by Rio Helmi
The lure of ‘paradise’ has brought millions of tourists to Bali over the last decades. Last year alone the figures suggest that more than 2.6 million tourists visited the island. Together with a local population of some 3.9 million inhabitants, the island has to cope with nearly two times the burden that it carried in 1990. That year the population of Bali stood at 2.7 million, and tourist arrivals were around the 1 million mark.
At the same time lifestyle patterns have changed drastically. Balinese have largely become urbanised, and consumerism is rampant. Currently Bali produces around 20,000 cubic meteres of rubbish everyday, 75% of which is not collected by any service – it is simply dumped at various illegal sites.
With the average per capita production of garbage at 2.8 kg a day, and a growing portion of that being inorganic, there has been a drastic change in the landscape of this tropical island paradise.
A study carried out by the government Bali Environmental Agency (BLH) on the behest of Governor Pastika last year found that nearly every regency in the province had numerous illegal dumpsites. Although by Indonesian law the provincial government has the right to coordinate and regulate waste disposal carried out by the sub-provincial, kabupaten ‘regency’ governments, this seems to have largely been ignored. In the private sector, though Clause 29 of the Indonesian environmental laws on waste disposal forbids disposal of waste in undesignated places few question the local disposal service that simply dumps garbage in mangroves or ravines. This despite the fact that ‘producers’ are technically still liable even if a second party carries out the illegal dumping.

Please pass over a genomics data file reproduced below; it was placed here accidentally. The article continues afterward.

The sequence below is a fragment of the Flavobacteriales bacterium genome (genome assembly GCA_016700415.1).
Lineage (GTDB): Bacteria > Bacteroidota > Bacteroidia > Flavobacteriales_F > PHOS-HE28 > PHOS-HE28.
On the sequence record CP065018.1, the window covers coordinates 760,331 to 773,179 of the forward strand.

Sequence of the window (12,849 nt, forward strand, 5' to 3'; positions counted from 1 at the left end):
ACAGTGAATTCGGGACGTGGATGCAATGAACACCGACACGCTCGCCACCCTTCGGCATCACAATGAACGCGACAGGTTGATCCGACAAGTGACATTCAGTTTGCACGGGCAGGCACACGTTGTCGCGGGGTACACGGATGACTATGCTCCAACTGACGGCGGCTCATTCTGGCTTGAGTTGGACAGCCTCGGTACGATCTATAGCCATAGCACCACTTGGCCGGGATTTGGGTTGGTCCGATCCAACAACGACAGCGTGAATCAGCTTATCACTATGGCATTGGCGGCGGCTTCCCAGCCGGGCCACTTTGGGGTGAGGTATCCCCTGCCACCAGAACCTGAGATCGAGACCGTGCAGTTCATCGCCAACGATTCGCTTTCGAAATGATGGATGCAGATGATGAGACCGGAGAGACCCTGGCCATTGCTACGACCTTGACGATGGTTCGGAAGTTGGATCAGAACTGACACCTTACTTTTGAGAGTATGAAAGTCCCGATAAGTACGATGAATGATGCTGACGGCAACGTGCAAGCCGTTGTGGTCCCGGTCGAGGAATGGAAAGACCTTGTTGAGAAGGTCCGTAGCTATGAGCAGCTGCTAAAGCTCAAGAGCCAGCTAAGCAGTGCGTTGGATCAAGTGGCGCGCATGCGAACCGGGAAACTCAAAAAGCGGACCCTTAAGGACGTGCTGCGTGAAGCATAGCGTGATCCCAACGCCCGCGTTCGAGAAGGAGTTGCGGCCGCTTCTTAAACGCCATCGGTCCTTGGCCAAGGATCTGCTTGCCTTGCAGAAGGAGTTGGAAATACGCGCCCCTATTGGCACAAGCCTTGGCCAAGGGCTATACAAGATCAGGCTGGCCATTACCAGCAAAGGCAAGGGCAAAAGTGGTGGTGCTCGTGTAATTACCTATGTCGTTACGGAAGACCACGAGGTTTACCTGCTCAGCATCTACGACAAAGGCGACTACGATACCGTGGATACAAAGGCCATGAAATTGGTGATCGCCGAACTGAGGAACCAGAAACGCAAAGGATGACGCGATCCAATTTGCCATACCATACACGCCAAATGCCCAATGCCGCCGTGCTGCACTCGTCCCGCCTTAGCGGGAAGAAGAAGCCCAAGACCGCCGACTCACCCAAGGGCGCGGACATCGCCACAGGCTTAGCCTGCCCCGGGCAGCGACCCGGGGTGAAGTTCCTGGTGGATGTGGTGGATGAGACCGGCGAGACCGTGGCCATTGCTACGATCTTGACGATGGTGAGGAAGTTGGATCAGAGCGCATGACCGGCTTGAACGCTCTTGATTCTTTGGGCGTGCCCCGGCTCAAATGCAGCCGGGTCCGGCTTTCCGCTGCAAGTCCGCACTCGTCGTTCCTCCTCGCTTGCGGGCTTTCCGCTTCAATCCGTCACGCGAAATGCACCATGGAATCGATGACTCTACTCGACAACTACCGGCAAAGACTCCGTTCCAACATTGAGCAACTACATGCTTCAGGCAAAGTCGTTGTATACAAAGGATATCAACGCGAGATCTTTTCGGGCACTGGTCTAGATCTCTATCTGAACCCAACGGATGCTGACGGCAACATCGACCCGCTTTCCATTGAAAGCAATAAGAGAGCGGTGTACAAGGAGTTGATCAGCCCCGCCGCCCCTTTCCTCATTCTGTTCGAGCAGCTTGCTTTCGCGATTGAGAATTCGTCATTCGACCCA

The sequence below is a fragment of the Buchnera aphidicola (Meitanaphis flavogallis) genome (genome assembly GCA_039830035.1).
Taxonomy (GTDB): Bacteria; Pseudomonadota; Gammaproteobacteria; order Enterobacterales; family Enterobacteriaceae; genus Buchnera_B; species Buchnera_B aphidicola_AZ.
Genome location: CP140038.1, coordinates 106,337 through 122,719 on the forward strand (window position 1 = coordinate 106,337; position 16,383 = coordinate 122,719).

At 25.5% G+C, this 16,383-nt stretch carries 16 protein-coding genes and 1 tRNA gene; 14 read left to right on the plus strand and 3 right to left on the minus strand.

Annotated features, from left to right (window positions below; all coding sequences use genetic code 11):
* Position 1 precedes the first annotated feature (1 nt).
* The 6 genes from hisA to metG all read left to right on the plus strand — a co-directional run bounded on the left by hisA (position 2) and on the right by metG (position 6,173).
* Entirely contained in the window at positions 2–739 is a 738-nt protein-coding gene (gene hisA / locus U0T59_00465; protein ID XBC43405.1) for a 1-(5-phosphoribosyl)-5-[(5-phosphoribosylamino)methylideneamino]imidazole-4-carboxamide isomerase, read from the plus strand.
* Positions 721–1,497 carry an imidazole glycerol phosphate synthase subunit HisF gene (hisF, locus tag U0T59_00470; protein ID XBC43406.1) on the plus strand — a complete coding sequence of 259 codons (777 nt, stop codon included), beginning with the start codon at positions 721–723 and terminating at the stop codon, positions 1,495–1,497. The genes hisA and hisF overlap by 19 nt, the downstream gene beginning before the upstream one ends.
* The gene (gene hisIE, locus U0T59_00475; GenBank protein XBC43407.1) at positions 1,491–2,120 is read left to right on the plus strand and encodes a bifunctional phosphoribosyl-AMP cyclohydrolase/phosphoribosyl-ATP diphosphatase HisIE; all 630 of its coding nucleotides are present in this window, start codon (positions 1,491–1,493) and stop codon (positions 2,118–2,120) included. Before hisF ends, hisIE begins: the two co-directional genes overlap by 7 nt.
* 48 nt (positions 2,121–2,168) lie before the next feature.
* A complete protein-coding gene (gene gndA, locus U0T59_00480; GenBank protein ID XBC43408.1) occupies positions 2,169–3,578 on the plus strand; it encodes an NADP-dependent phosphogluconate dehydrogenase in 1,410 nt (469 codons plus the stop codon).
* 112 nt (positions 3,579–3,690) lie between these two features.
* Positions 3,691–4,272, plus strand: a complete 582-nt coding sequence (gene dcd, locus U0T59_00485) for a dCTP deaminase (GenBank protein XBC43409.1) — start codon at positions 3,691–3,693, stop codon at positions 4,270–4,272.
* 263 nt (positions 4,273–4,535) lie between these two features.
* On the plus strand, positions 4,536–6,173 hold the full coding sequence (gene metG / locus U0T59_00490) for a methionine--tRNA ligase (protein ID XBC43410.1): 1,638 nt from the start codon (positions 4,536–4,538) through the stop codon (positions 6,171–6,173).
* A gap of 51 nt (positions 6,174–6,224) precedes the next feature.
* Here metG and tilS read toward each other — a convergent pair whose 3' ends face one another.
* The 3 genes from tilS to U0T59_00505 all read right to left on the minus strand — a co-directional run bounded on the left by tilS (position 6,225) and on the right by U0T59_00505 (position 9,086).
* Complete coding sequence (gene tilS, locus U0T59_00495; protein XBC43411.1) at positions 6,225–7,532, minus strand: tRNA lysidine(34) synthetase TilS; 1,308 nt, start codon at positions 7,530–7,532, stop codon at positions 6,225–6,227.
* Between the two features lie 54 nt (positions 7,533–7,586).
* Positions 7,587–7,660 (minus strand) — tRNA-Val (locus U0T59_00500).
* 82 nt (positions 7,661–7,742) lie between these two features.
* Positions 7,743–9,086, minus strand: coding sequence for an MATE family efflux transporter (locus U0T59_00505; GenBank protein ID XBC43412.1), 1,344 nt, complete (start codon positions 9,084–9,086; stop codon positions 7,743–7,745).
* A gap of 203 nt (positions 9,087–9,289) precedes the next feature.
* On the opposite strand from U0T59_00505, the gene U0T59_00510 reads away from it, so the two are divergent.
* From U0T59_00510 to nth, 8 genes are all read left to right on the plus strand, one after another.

As to the official disposal services, the final dumping site in Suwung which has eaten up more than 44 hectares of valuable mangrove is proving inadequate, even with huge raised dikes being constructed. Ironically, not half a kilometer away an illegal dump site operates with impunity, even cutting down more mangrove as they run out of space.
Official budgets seem always to fall far short. Take the case of the Klungkung regency. Last year they needed IDR 275 million for fuel costs, IDR 650 million for the depertament employees, plus an undisclosed budget for contract workers. Their official allocation was less than IDR 600 million.
As if injury were not enough, add to it the insult of small businesses operating pig stys and chicken farms in or next to dumps in order to profit from low cost slop from the waste – a nightmare source of disease and epidemics. In many cases small scavenger hamlets have set up shop right on the dumps. Though they sort out much of the recyclables their practices have no environmental guidelines, their residue is simply strewn about. Most are seasonal migrants from Java who are focused on making the most money possible in the shortest time. They live in dismal conditions, even raising families there.
With the private sector and the government calling for more growth each year, the infrastructure lagging far behind, the prospect for the future is for the moment bleak. Several small NGOS are working on projects, but most of them are successful on a small scale at best. In order for waste recycling and reduction to work on a feasible economic scale it has to be adapted on a regional scale. Bali seems to be floundering on this issue.